Matthews: [Powell will] never run for office. He could have run for president 4 or 5 years ago and he could have done extremely well. I completely accept the security concern that he and his family have and I think its legitimate reality, unfortunately, in this country. So I think he won’t serve at that level of tremendous vulnerability.
He wouldn’t run for governor or senator—that would be a step down. He’ll continue to do speeches, and he will be an eminent man. And maybe sometime in the future he’ll be respected by the administration if it’s a Republican administration. My own feeling is that he’s more respected by the Democrats. He’s a blue state figure in American politics and in the world. Unfortunately, he’s had to support a war that he didn’t believe in. He’s had to take orders as a military man rather than as a secretary of state. He played more of an agency role than an advisory role and that disappointed a lot of people when we saw that happen, as the build up to war began… clearly a war he did not endorse.
Meier:Is there a sadness in this—that a strong figure in politics and military history may fade away?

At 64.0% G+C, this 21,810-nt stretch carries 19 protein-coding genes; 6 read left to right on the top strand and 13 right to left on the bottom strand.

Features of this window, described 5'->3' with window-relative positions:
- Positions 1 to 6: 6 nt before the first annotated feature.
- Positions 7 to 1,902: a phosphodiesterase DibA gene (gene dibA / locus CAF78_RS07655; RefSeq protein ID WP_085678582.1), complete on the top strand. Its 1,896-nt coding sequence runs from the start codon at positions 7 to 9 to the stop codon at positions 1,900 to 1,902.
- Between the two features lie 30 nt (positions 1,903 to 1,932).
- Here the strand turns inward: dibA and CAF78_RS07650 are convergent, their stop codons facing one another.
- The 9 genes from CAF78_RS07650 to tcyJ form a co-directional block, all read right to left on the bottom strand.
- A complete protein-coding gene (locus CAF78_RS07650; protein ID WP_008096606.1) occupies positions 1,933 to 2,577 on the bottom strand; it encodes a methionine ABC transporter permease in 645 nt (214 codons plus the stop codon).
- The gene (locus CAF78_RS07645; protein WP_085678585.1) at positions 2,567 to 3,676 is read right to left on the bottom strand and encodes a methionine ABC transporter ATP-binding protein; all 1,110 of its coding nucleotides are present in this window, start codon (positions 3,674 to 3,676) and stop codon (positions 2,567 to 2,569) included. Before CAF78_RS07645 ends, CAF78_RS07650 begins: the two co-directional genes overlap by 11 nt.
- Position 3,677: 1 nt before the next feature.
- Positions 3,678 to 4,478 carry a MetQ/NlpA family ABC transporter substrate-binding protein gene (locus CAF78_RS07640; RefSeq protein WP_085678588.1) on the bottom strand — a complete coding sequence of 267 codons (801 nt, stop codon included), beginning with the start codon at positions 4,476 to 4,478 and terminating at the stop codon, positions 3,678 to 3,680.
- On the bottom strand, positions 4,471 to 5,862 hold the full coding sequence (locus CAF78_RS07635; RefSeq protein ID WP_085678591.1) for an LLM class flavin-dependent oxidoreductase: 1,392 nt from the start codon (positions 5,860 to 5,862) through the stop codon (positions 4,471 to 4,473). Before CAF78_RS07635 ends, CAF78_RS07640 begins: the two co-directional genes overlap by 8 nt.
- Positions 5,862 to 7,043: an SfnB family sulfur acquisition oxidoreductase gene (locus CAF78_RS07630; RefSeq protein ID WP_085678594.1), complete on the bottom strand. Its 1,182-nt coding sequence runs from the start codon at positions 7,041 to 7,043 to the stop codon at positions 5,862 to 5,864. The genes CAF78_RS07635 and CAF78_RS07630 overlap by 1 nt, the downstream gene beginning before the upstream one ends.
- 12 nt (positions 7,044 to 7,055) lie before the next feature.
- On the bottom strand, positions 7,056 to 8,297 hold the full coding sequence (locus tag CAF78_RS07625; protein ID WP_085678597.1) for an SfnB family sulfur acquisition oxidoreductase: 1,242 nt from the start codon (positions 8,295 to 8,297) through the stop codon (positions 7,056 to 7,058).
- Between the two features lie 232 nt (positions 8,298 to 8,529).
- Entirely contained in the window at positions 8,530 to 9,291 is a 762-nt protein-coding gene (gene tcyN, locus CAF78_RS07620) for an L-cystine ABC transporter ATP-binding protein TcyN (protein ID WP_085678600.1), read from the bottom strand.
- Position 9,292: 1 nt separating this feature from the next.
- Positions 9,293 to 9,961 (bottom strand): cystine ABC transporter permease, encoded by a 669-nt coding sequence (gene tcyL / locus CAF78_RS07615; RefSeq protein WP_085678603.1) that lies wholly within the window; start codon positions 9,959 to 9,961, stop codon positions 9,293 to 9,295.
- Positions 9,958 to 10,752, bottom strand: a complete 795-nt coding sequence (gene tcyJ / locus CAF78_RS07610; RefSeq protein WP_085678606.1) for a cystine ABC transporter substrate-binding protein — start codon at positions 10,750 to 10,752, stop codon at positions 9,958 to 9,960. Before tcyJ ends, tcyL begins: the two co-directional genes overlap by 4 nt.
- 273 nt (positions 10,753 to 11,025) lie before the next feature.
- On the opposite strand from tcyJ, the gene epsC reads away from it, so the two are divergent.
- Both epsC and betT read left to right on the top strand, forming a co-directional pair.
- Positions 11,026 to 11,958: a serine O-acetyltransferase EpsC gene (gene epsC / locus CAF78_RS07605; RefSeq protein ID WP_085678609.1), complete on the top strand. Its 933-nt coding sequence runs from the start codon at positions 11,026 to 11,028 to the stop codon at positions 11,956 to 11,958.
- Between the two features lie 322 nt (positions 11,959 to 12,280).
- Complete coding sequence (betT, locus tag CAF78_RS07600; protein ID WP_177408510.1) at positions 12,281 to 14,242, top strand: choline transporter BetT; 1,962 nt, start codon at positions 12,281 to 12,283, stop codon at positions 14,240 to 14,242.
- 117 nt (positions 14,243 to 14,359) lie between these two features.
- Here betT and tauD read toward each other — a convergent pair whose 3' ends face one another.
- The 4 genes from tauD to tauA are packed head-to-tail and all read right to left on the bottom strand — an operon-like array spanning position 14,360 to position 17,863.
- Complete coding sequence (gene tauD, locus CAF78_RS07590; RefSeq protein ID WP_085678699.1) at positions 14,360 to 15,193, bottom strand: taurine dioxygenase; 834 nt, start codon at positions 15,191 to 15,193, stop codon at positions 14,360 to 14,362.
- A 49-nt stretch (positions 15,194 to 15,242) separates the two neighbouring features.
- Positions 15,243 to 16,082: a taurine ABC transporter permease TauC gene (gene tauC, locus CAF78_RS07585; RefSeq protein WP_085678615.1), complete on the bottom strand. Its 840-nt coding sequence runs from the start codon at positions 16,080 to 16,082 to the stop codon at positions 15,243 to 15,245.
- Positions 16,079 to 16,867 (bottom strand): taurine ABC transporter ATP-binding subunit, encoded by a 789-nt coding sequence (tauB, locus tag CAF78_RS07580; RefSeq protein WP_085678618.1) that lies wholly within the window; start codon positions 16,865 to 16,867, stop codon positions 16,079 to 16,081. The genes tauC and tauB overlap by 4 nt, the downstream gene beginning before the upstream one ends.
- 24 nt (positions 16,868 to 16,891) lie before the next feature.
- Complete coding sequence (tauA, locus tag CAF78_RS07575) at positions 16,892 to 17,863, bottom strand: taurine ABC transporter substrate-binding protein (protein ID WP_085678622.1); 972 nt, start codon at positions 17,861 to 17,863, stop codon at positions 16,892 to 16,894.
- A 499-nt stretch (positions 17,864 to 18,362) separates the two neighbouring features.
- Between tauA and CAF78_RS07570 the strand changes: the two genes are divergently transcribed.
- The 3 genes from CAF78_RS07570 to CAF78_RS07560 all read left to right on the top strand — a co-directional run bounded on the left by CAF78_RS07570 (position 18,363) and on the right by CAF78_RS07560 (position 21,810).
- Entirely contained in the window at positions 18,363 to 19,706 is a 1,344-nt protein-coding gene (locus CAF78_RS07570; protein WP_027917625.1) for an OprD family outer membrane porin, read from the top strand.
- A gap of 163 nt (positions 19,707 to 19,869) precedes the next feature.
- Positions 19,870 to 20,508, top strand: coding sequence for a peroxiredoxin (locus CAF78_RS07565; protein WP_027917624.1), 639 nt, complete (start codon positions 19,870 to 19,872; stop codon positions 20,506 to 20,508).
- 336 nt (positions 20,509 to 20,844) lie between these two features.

Matthews: Anybody that loves America clearly want to see top African Americans take top places in the running of this country, in corporate life as well as every part of life. Colin Powell got that top place, it seemed. Then he was there for appearance, to some extent, to round out the council table, but not in a position of real counselor role
So many people thought that he could balance out Donald Rumsfeld. But what they didn’t know that the vice president had a thumb on the scale. Powell was unable to stand his balance against Rumsfeld. Rumsfeld had an extremely powerful ally in Dick Cheney and that became clear. At one point, Powell wasn’t even aware of how advanced the planning was on the war with Iraq.
He was a balancing hand in the Middle East. We’ve always been able to play a role, this country, a finesse-ful role. First, we’re pro-Israeli and second, we’ve played the referee.
We’ve played both those roles at the same time, and it requires tremendous finesse. Most of our presidents have been able to play both roles at the same time. This administration has decided to play one role, which is support Ariel Sharon’s government. And that has cost us a lot of goodwill on countries like Egypt and Saudi Arabia. Right or wrong, that has shifted our country from a balance position to one-sided. There’s a lot of hope that somewhere along the line, that we’ll have an emissary in Israel who’ll have the trust of both sides, and not just Sharon who’s very popular in Israel right now (and he deserves to be by trying finding a solution where no one else has… by pulling out of Gaza ).
It’s a complicated mess, but the big question I go back to is to see whether the president picks a man of the right, or a man or woman of the center. It’s going to be very interesting, and powerful it its results.